After discovering these issues, the company entered into administration. The FCA therefore declined to impose a fine on the company, as it would detract from funds available to creditors.

Government confirms next steps for invoice payment reporting

The Government has provided more detail on the changes it intends to make to the current regime under which large businesses report on their invoice payment practices.

In January 2023, the Government launched a call for evidence on the regime, which requires large businesses in the UK to publish half-yearly reports setting out their practice for paying supplier invoices, as well as statistics for their actual performance in paying invoices over the preceding year.

Read our previous Corporate Law Update for more information on the Government’s call for evidence on invoice payment practice reporting.

The regime is currently due to expire on 6 April 2024.

In October 2023, the Government announced that it had decided to extend the regime and to make modifications to the statistical data that businesses are required to report.

The Government has now issued the formal response to its call for evidence, which confirms the following.

  • The regime will be extended for seven years. Unless extended again, it will expire on 6 April 2031.
  • As well as reporting the total volume of payments due (which is currently required), businesses will need to report the total value of payments due in each reporting period that have not been paid within agreed terms.
  • Changes to reported statistics will make clearer what proportion of late payments relate to disputed invoices and the intersection between payment dates and supply chain finance.

The next step is for the Government to make new regulations amending and extending the regime. We will report on these when they are published.

Court confirms historic company names can be challenged

The High Court has confirmed that a person can object to a company name that was adopted before the procedure for challenging a company name came into force.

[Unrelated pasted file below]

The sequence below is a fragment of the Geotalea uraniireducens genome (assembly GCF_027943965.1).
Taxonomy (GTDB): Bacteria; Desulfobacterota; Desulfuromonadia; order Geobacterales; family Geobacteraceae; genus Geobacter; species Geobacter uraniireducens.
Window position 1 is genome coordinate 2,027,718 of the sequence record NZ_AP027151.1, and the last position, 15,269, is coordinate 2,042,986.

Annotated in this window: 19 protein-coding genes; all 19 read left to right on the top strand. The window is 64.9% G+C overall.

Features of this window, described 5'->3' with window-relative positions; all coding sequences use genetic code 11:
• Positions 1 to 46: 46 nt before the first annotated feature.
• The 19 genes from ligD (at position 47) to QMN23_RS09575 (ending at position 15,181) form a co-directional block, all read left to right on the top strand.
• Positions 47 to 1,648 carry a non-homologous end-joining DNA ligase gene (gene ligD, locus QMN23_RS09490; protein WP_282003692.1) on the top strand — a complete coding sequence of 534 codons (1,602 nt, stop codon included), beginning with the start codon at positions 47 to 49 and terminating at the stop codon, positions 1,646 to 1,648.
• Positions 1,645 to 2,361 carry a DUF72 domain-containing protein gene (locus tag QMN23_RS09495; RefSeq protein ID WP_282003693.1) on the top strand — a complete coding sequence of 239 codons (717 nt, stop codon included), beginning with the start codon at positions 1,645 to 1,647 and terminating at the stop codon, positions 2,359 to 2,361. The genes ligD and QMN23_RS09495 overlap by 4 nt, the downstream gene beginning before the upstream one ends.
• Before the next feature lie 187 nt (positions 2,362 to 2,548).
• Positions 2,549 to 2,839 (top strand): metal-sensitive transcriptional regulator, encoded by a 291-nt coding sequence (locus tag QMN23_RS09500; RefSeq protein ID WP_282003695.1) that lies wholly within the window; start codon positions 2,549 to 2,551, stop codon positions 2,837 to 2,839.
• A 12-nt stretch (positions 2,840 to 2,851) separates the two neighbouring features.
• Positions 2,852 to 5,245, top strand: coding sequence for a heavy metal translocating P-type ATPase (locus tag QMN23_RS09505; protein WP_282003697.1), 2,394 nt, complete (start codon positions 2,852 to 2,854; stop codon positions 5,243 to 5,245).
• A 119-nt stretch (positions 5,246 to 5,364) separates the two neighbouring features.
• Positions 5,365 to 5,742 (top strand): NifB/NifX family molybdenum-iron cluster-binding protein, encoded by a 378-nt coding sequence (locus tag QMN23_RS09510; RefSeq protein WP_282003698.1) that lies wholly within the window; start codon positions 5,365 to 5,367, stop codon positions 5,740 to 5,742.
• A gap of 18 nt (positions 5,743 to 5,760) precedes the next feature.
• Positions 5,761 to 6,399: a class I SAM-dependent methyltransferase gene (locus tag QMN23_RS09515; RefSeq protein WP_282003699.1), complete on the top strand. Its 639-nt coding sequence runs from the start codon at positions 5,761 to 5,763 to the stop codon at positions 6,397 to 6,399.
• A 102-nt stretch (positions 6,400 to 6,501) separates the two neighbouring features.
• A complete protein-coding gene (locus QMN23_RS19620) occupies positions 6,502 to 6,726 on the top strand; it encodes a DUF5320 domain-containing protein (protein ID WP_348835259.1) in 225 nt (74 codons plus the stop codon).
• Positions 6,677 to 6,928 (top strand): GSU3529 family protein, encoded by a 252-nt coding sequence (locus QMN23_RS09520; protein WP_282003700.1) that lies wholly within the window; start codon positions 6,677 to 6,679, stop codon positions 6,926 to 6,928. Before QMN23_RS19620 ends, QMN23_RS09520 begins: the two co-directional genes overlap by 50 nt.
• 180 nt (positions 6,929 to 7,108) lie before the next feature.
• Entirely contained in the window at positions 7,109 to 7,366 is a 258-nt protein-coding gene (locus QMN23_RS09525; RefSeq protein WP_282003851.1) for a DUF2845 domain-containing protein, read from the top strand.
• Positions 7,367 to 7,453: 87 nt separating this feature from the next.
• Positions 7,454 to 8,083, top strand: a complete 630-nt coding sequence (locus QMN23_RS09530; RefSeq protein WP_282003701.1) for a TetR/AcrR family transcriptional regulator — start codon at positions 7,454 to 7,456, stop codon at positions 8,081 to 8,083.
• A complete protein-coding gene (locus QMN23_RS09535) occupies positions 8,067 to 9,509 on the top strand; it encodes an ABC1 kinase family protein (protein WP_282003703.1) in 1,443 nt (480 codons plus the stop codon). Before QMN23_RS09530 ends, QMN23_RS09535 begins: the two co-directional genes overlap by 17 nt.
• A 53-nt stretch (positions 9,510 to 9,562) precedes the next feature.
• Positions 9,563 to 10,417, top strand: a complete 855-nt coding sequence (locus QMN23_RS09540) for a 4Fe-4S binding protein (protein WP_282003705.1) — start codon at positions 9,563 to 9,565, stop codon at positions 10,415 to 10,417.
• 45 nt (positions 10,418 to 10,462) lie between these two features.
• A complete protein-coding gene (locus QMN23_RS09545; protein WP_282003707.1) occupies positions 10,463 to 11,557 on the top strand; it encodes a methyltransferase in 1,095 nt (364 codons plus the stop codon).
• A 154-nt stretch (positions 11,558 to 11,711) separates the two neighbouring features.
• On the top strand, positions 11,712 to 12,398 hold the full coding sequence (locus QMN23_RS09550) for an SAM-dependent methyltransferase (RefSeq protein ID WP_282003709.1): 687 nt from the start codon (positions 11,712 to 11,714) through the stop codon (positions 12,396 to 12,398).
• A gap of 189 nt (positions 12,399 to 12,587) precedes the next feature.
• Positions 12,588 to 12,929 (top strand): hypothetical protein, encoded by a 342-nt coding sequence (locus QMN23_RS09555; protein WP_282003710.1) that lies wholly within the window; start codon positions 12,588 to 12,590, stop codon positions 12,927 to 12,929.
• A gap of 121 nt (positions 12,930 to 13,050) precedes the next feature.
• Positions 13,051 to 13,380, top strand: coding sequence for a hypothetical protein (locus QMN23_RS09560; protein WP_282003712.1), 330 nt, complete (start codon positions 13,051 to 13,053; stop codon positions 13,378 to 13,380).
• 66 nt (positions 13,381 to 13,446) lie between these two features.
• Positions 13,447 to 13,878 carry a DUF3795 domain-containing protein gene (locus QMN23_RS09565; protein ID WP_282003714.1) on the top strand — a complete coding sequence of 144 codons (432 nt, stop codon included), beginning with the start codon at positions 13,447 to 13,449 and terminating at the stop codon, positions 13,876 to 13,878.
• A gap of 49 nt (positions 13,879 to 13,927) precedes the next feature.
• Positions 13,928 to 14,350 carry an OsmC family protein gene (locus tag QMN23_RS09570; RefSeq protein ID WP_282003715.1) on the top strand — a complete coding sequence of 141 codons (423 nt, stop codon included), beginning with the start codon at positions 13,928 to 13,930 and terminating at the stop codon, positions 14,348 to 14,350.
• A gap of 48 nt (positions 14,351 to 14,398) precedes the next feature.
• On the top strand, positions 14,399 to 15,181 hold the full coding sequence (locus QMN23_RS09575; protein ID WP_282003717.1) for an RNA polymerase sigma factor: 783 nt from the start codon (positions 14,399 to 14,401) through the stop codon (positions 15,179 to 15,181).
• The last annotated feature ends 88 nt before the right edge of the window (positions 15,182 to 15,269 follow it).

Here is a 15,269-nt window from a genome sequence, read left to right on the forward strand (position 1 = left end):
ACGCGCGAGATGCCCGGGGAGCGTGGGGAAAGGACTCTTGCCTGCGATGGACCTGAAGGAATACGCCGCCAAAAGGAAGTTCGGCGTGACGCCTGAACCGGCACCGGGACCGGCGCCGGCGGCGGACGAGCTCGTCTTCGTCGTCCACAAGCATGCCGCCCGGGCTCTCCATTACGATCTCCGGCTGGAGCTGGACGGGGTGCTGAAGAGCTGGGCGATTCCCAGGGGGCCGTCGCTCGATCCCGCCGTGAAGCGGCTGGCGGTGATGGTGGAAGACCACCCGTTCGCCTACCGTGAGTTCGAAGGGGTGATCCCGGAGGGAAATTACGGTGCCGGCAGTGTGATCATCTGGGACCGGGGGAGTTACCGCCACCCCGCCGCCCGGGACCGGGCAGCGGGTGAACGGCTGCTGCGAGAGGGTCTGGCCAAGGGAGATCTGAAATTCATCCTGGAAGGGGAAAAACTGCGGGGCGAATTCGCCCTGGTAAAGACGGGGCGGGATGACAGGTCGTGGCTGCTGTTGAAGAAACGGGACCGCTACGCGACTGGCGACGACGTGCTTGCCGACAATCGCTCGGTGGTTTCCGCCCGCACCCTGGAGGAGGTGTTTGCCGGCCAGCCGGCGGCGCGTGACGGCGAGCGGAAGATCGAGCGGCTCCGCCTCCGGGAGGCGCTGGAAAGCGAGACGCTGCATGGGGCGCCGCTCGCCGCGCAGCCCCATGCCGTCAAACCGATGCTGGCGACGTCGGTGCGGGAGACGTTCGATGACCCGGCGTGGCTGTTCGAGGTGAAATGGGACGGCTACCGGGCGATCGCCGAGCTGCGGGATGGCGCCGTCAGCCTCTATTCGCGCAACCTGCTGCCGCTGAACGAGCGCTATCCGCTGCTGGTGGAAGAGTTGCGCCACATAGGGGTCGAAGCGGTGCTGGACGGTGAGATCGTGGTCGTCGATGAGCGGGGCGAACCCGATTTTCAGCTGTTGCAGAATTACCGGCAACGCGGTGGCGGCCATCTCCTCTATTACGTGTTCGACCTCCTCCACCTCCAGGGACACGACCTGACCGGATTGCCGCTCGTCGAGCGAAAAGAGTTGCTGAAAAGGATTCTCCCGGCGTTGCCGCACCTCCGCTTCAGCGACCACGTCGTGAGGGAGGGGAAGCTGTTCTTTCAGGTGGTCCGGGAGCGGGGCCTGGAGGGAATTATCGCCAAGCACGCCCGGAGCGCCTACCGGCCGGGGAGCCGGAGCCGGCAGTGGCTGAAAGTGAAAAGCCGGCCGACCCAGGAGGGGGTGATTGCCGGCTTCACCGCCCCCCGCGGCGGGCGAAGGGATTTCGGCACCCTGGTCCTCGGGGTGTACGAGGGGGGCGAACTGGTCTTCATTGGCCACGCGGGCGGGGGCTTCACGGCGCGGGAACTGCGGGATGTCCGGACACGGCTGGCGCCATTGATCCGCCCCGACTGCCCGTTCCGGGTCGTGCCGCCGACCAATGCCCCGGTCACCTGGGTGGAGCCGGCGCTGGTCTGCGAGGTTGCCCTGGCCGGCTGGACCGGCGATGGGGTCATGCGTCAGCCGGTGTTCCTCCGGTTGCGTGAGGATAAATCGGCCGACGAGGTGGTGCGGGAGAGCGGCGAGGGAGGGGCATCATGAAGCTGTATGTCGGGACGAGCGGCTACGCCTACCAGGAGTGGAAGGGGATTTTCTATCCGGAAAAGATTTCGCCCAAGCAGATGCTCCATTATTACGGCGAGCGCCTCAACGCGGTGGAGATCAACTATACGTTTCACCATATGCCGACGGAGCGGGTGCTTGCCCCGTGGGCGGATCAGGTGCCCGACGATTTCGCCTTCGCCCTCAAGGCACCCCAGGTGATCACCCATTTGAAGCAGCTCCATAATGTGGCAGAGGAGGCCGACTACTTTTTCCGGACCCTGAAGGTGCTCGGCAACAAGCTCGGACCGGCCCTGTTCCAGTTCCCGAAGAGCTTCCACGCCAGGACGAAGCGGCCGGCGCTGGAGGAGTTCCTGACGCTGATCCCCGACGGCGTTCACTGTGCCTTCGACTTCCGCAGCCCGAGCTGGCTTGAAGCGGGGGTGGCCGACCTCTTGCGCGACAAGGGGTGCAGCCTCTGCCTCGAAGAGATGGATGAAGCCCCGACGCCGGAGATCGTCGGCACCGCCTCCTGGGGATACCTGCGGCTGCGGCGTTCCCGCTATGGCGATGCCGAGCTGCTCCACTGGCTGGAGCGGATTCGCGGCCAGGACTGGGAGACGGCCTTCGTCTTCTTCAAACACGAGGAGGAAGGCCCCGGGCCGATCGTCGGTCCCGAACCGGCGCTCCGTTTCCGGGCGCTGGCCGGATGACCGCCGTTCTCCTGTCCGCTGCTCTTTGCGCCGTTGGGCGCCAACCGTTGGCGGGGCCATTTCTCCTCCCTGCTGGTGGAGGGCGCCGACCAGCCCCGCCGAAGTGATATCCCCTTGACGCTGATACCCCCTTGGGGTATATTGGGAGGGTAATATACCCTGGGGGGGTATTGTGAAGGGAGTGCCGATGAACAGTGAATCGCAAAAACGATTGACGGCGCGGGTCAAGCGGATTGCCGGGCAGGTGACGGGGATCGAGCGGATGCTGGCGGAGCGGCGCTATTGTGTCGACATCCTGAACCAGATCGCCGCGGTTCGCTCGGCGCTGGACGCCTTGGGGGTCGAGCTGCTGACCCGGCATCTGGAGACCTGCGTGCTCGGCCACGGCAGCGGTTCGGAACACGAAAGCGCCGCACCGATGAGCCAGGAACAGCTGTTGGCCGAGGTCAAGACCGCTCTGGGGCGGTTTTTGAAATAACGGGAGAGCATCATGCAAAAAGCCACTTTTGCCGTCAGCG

Lidl Logistics Ltd v Lidl Stiftung & Co KG [2023] EWHC 2760 (Ch) concerned a logistics company – Lidl Logistics Ltd – which had been incorporated in 2004.

In October 2008, section 69 of the Companies Act 2006 came into force. Section 69 allows a person to object to a company’s name if (broadly speaking) it is the same as a name in which that person has goodwill, or is so similar that its use in the United Kingdom would be likely to mislead.

(Under changes made by the Economic Crime and Corporate Transparency Act 2023, this will be expanded to cover the use of a name outside the United Kingdom as well. Those changes are yet to be brought into effect.)

In 2022, Lidl Stiftung, the company that ultimately owns the well-known supermarket chain across Europe and the United States, objected under section 69 to Lidl Logistics’ name on the grounds that it was too similar to the name of the supermarket chain and caused confusion.

Lidl Logistics argued that Lidl Stiftung had no right to challenge its name, because Lidl Logistics had been incorporated in 2004, before section 69 came into force, on the basis that there was a presumption that new legislation does not operate retrospectively.

The court disagreed. There was nothing in section 69 to suggest it could not operate retrospectively. The process itself built in sufficient protections to ensure that a company that had registered a name before section 69 came into force was not unfairly treated.